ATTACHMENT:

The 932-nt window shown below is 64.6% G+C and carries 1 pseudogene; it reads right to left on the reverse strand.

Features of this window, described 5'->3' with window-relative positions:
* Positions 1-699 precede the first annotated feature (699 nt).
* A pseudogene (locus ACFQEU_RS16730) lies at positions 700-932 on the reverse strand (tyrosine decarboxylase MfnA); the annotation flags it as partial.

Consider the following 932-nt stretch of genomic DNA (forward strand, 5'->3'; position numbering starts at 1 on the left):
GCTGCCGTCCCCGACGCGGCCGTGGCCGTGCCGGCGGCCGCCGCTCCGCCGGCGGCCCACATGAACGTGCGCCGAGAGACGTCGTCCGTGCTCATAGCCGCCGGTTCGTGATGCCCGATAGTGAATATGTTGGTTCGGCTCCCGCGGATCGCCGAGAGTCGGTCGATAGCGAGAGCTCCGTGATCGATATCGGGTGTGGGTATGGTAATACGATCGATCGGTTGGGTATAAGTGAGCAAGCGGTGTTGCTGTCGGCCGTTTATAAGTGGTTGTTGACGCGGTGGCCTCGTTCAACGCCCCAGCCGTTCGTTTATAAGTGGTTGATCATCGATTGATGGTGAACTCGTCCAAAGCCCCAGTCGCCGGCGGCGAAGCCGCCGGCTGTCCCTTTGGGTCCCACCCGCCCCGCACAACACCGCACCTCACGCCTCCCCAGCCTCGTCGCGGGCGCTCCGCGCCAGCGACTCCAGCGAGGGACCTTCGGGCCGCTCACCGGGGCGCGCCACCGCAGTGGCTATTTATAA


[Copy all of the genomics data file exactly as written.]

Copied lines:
The 932-nt window shown below is 64.6% G+C and carries 1 pseudogene; it reads right to left on the reverse strand.

Features of this window, described 5'->3' with window-relative positions:
* Positions 1-699 precede the first annotated feature (699 nt).
* A pseudogene (locus ACFQEU_RS16730) lies at positions 700-932 on the reverse strand (tyrosine decarboxylase MfnA); the annotation flags it as partial.

Consider the following 932-nt stretch of genomic DNA (forward strand, 5'->3'; position numbering starts at 1 on the left):
GCTGCCGTCCCCGACGCGGCCGTGGCCGTGCCGGCGGCCGCCGCTCCGCCGGCGGCCCACATGAACGTGCGCCGAGAGACGTCGTCCGTGCTCATAGCCGCCGGTTCGTGATGCCCGATAGTGAATATGTTGGTTCGGCTCCCGCGGATCGCCGAGAGTCGGTCGATAGCGAGAGCTCCGTGATCGATATCGGGTGTGGGTATGGTAATACGATCGATCGGTTGGGTATAAGTGAGCAAGCGGTGTTGCTGTCGGCCGTTTATAAGTGGTTGTTGACGCGGTGGCCTCGTTCAACGCCCCAGCCGTTCGTTTATAAGTGGTTGATCATCGATTGATGGTGAACTCGTCCAAAGCCCCAGTCGCCGGCGGCGAAGCCGCCGGCTGTCCCTTTGGGTCCCACCCGCCCCGCACAACACCGCACCTCACGCCTCCCCAGCCTCGTCGCGGGCGCTCCGCGCCAGCGACTCCAGCGAGGGACCTTCGGGCCGCTCACCGGGGCGCGCCACCGCAGTGGCTATTTATAA